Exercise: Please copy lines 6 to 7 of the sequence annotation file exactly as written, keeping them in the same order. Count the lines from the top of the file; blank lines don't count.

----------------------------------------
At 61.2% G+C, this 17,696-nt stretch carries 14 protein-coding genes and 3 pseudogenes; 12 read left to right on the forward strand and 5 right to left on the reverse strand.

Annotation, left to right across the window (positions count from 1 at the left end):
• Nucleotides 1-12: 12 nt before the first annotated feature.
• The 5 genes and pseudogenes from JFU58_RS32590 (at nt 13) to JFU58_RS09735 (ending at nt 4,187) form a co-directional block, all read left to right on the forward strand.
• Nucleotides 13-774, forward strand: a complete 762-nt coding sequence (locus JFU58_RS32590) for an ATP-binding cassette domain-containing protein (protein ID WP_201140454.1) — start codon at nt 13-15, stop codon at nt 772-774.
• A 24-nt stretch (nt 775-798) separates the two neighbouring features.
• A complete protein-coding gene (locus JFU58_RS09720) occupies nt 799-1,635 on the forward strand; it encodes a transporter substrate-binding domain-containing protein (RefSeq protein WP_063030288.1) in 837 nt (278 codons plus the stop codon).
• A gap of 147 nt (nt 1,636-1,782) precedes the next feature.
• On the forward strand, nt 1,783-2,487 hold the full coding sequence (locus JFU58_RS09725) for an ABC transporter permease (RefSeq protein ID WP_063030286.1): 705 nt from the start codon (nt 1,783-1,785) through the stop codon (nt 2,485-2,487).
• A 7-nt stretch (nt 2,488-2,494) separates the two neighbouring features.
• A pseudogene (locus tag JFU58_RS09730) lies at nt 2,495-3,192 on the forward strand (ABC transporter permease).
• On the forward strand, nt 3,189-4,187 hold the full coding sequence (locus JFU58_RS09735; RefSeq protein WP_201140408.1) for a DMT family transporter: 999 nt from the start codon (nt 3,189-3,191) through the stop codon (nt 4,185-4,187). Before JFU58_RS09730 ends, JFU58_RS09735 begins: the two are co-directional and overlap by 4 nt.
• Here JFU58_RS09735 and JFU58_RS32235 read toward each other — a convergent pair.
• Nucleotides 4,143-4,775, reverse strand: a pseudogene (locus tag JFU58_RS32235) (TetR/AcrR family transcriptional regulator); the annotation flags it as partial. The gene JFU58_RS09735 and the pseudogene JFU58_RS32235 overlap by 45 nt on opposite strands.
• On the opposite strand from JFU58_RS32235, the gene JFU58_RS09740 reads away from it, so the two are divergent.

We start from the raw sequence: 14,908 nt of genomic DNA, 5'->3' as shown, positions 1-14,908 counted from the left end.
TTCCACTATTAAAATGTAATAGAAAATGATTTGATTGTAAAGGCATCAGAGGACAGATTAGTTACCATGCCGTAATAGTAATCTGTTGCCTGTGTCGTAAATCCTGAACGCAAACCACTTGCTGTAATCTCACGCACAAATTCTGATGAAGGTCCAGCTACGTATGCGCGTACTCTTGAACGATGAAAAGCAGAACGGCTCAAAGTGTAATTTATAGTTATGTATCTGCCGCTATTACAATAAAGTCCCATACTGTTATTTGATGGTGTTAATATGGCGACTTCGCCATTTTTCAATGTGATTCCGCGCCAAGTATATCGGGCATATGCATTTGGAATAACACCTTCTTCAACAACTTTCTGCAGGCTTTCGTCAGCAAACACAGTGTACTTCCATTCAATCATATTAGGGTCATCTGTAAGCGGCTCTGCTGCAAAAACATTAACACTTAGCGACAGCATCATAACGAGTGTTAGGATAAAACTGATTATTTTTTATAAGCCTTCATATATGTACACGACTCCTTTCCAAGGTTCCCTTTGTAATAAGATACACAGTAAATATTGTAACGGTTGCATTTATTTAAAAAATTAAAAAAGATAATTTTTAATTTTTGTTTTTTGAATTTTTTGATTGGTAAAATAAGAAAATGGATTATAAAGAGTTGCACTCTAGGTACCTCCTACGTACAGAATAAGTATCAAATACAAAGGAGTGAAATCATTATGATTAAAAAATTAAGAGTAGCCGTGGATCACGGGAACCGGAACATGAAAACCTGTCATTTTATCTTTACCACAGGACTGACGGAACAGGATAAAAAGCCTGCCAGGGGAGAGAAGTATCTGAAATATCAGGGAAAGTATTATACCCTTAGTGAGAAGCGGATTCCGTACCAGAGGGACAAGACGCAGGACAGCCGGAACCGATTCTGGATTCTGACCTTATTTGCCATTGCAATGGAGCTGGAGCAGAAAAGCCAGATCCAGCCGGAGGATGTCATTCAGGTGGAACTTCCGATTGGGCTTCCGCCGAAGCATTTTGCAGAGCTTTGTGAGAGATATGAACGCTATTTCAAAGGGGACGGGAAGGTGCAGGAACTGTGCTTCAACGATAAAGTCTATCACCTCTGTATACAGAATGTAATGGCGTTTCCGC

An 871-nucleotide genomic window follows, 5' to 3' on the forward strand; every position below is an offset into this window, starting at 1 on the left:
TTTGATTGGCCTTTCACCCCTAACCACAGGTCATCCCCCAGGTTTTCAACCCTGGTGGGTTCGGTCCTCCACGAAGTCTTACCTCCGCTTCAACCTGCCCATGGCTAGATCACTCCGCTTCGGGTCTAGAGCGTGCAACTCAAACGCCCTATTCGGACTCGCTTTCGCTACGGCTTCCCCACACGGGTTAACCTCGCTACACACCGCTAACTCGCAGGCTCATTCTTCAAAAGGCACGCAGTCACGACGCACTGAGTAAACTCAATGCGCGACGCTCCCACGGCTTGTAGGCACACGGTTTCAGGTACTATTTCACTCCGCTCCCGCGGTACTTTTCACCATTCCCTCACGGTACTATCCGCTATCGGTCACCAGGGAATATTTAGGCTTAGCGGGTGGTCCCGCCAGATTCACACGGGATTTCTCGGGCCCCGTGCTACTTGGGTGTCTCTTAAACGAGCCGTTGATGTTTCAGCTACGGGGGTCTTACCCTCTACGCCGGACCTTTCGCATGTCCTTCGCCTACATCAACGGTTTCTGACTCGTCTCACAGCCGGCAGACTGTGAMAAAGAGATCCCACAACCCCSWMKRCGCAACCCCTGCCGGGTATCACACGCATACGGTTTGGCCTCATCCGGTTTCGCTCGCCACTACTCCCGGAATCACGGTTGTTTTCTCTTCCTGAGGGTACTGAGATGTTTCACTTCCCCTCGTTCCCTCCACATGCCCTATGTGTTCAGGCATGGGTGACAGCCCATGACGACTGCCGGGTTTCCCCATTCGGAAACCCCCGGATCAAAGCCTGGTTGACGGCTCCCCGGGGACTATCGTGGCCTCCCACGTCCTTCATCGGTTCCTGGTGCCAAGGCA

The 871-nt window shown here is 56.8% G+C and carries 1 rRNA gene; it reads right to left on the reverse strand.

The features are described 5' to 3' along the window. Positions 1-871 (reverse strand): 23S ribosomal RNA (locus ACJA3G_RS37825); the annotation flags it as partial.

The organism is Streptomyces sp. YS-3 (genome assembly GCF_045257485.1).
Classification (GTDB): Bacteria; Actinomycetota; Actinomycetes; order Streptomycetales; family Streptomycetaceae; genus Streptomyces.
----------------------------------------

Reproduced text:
• A 24-nt stretch (nt 775-798) separates the two neighbouring features.
• A complete protein-coding gene (locus JFU58_RS09720) occupies nt 799-1,635 on the forward strand; it encodes a transporter substrate-binding domain-containing protein (RefSeq protein WP_063030288.1) in 837 nt (278 codons plus the stop codon).